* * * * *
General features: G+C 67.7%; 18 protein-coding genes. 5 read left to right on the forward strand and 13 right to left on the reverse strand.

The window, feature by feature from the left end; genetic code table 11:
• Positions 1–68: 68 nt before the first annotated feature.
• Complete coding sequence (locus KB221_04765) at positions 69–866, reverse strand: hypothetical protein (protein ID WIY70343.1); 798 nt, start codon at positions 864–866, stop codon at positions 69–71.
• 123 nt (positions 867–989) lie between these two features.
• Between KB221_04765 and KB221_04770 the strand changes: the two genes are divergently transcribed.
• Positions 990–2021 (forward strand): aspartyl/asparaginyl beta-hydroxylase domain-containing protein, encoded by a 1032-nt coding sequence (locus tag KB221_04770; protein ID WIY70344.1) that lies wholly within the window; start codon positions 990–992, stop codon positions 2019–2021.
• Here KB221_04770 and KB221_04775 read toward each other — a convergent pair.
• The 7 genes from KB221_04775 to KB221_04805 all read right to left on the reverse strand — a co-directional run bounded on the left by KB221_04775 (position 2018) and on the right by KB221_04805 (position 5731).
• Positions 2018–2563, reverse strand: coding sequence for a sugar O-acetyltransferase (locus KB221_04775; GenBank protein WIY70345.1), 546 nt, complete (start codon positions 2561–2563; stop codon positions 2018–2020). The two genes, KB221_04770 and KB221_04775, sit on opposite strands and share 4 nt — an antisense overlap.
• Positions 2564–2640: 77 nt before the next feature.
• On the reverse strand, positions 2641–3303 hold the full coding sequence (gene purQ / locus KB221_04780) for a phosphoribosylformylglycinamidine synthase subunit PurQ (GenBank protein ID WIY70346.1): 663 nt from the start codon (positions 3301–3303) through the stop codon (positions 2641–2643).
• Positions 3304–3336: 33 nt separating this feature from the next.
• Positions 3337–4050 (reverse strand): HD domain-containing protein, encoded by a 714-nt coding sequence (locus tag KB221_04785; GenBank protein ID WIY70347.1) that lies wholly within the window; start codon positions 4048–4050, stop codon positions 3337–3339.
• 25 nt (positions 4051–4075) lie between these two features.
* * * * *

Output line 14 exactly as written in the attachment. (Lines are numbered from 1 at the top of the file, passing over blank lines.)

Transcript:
• Positions 3337–4050 (reverse strand): HD domain-containing protein, encoded by a 714-nt coding sequence (locus tag KB221_04785; GenBank protein ID WIY70347.1) that lies wholly within the window; start codon positions 4048–4050, stop codon positions 3337–3339.